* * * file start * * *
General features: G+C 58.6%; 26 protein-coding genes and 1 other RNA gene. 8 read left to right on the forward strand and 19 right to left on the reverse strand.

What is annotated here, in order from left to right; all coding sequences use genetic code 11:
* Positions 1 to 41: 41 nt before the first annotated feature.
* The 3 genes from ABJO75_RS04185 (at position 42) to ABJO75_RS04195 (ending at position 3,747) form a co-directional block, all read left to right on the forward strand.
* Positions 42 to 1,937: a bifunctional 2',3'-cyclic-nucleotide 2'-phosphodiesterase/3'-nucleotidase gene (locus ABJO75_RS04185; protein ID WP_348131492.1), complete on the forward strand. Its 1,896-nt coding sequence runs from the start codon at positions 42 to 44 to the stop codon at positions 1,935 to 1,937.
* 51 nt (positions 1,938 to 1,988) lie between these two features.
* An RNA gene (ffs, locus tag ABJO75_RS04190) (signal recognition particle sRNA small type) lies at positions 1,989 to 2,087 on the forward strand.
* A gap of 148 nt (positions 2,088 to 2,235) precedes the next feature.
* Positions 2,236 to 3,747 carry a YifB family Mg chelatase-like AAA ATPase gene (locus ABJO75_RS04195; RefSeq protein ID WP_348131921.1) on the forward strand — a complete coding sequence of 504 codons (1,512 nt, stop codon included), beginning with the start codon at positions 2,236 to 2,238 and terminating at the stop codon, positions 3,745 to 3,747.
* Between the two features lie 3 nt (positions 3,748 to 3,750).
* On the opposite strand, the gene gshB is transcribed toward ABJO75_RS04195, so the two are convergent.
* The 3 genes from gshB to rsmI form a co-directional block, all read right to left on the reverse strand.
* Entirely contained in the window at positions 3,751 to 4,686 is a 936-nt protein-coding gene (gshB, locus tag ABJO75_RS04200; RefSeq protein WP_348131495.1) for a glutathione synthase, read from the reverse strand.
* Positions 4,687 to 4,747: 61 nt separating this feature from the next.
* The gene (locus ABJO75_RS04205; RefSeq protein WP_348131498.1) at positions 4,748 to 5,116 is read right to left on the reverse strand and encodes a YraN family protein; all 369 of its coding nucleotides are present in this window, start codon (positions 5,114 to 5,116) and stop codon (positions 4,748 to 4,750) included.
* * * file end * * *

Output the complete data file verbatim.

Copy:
General features: G+C 58.6%; 26 protein-coding genes and 1 other RNA gene. 8 read left to right on the forward strand and 19 right to left on the reverse strand.

What is annotated here, in order from left to right; all coding sequences use genetic code 11:
* Positions 1 to 41: 41 nt before the first annotated feature.
* The 3 genes from ABJO75_RS04185 (at position 42) to ABJO75_RS04195 (ending at position 3,747) form a co-directional block, all read left to right on the forward strand.
* Positions 42 to 1,937: a bifunctional 2',3'-cyclic-nucleotide 2'-phosphodiesterase/3'-nucleotidase gene (locus ABJO75_RS04185; protein ID WP_348131492.1), complete on the forward strand. Its 1,896-nt coding sequence runs from the start codon at positions 42 to 44 to the stop codon at positions 1,935 to 1,937.
* 51 nt (positions 1,938 to 1,988) lie between these two features.
* An RNA gene (ffs, locus tag ABJO75_RS04190) (signal recognition particle sRNA small type) lies at positions 1,989 to 2,087 on the forward strand.
* A gap of 148 nt (positions 2,088 to 2,235) precedes the next feature.
* Positions 2,236 to 3,747 carry a YifB family Mg chelatase-like AAA ATPase gene (locus ABJO75_RS04195; RefSeq protein ID WP_348131921.1) on the forward strand — a complete coding sequence of 504 codons (1,512 nt, stop codon included), beginning with the start codon at positions 2,236 to 2,238 and terminating at the stop codon, positions 3,745 to 3,747.
* Between the two features lie 3 nt (positions 3,748 to 3,750).
* On the opposite strand, the gene gshB is transcribed toward ABJO75_RS04195, so the two are convergent.
* The 3 genes from gshB to rsmI form a co-directional block, all read right to left on the reverse strand.
* Entirely contained in the window at positions 3,751 to 4,686 is a 936-nt protein-coding gene (gshB, locus tag ABJO75_RS04200; RefSeq protein WP_348131495.1) for a glutathione synthase, read from the reverse strand.
* Positions 4,687 to 4,747: 61 nt separating this feature from the next.
* The gene (locus ABJO75_RS04205; RefSeq protein WP_348131498.1) at positions 4,748 to 5,116 is read right to left on the reverse strand and encodes a YraN family protein; all 369 of its coding nucleotides are present in this window, start codon (positions 5,114 to 5,116) and stop codon (positions 4,748 to 4,750) included.